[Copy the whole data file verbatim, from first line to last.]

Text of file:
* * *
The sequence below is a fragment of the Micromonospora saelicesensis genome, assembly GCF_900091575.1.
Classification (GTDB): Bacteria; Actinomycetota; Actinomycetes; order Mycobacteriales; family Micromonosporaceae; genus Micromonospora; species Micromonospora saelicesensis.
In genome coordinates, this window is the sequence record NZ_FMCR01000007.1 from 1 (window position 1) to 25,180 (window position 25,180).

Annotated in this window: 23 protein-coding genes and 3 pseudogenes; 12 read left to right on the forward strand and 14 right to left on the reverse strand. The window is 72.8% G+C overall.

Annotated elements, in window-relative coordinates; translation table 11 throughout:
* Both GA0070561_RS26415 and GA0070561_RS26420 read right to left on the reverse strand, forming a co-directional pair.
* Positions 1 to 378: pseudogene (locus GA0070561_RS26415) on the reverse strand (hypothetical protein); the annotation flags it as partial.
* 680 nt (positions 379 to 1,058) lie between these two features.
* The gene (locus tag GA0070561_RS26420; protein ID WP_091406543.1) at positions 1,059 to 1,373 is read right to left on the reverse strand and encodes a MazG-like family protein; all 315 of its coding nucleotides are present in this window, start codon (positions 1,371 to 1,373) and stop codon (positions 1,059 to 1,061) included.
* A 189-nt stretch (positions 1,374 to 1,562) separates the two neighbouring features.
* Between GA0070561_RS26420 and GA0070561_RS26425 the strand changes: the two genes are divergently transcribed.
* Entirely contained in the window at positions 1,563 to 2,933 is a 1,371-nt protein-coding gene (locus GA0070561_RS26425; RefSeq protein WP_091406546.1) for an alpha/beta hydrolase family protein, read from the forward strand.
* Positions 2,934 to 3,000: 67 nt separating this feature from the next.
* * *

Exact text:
The sequence below is a fragment of the Micromonospora saelicesensis genome, assembly GCF_900091575.1.
Classification (GTDB): Bacteria; Actinomycetota; Actinomycetes; order Mycobacteriales; family Micromonosporaceae; genus Micromonospora; species Micromonospora saelicesensis.
In genome coordinates, this window is the sequence record NZ_FMCR01000007.1 from 1 (window position 1) to 25,180 (window position 25,180).

Annotated in this window: 23 protein-coding genes and 3 pseudogenes; 12 read left to right on the forward strand and 14 right to left on the reverse strand. The window is 72.8% G+C overall.

Annotated elements, in window-relative coordinates; translation table 11 throughout:
* Both GA0070561_RS26415 and GA0070561_RS26420 read right to left on the reverse strand, forming a co-directional pair.
* Positions 1 to 378: pseudogene (locus GA0070561_RS26415) on the reverse strand (hypothetical protein); the annotation flags it as partial.
* 680 nt (positions 379 to 1,058) lie between these two features.
* The gene (locus tag GA0070561_RS26420; protein ID WP_091406543.1) at positions 1,059 to 1,373 is read right to left on the reverse strand and encodes a MazG-like family protein; all 315 of its coding nucleotides are present in this window, start codon (positions 1,371 to 1,373) and stop codon (positions 1,059 to 1,061) included.
* A 189-nt stretch (positions 1,374 to 1,562) separates the two neighbouring features.
* Between GA0070561_RS26420 and GA0070561_RS26425 the strand changes: the two genes are divergently transcribed.
* Entirely contained in the window at positions 1,563 to 2,933 is a 1,371-nt protein-coding gene (locus GA0070561_RS26425; RefSeq protein WP_091406546.1) for an alpha/beta hydrolase family protein, read from the forward strand.
* Positions 2,934 to 3,000: 67 nt separating this feature from the next.